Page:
Large national oil producers and the oil & gas majors will need to re-think all their high-cost investments, especially in new offshore sites and in shale. However it is not only “Big Oil” that is at risk. In the US, shale production is traditionally led by so-called wildcatters or independent companies, and only around 30% is with Big Oil. How secure are the futures of these smaller firms?

The collapse in oil prices will hurt oil and gas shale producers, particularly so-called “wet” shale gas producers reliant on shale liquid by-products (indexed to oil prices) to bankroll drilling operations. Shale formations offer full production for short periods, and significantly deplete thereafter. Therefore typically these US shale plays operate on 9-18 month credit lines and require frequent capital injections to drill and generate free cash flow. Such regular need for capital and land for drilling puts them in a very different position compared to conventional producers, which can invest and maintain production from a single asset for 10-30 years. Without a positive profit outlook short term, refinancing for shale could dry up, and bankruptcies may become more norm than exception.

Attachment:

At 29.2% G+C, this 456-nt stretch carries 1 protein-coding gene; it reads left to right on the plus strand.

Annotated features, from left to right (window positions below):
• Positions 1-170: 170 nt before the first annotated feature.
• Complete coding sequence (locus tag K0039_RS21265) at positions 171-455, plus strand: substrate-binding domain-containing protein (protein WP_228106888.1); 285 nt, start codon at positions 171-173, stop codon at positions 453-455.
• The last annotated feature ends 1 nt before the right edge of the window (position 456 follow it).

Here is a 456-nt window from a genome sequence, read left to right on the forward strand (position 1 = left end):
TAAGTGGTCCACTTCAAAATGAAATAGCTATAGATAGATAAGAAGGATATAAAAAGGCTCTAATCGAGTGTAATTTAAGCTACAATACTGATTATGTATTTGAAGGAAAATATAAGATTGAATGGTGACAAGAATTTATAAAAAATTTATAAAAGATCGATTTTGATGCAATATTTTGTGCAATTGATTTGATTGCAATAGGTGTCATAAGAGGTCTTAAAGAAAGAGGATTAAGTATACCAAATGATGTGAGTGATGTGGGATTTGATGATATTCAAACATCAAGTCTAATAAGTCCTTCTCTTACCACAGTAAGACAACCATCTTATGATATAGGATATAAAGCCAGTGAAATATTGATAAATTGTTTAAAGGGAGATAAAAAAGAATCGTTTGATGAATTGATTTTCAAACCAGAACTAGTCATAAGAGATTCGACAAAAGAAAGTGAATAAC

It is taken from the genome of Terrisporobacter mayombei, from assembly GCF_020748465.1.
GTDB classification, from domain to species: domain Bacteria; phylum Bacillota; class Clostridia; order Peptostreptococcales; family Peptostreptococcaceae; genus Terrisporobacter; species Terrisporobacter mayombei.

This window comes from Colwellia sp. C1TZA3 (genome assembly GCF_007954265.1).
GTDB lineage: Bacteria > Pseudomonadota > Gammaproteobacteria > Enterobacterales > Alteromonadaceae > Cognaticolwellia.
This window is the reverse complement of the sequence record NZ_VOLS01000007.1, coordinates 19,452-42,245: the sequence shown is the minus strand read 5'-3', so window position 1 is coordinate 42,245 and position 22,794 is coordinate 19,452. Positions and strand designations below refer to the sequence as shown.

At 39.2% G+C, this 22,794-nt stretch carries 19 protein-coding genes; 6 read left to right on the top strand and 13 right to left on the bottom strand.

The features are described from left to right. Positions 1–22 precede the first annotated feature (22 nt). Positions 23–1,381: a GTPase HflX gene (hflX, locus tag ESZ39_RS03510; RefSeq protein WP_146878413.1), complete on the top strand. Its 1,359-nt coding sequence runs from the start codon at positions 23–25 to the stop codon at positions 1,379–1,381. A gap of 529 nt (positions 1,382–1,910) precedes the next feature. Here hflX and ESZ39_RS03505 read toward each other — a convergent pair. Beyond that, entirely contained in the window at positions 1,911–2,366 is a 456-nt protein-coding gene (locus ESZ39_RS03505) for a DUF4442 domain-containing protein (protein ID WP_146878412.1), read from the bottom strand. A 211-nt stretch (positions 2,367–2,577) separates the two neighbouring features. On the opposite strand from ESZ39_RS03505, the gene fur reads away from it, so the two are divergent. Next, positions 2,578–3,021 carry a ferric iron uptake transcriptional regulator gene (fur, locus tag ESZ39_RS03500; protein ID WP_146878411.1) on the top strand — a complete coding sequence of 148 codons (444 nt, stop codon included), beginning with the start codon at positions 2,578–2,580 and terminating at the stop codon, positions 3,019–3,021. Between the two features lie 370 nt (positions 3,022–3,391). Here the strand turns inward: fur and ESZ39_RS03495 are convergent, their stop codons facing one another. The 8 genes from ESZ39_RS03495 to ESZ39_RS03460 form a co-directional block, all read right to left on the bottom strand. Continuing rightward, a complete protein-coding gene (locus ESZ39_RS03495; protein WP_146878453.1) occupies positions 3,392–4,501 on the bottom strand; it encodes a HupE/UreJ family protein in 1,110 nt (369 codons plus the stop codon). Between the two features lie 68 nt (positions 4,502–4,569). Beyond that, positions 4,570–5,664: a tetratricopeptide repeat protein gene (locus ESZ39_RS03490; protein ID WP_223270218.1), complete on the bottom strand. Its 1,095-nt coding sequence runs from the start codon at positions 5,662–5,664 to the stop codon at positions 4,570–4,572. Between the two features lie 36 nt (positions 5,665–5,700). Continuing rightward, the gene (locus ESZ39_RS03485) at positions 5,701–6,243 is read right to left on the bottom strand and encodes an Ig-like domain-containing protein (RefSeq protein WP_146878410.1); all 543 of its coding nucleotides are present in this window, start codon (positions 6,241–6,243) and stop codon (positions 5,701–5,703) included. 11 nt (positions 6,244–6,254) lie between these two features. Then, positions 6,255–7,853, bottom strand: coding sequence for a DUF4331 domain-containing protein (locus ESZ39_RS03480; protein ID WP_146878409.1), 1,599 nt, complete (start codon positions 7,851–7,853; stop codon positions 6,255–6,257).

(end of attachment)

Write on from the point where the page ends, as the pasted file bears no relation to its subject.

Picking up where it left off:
All of the above is reasonably clear and needs no genius to forecast. But what we don’t know is: how much public money will the US & other governments waste by shoring up economic failure yet again, this time because they think that oil & gas is also “too big to fail”?

Time and time again, governments when confronted with economic crisis caused by bad thinking and worse investment have thrown away the neo-classical economics textbook that they swear by, i.e., the one which tells us that markets are there to punish the mis-allocation of capital.  They have instead thrown public resources (read: your taxes and mine) at failed banks (most recently in the 2008 financial crisis), failed insurance companies (eg: AIG), failed car companies (eg: General Motors), etc.  So why not failed Oil & Gas companies?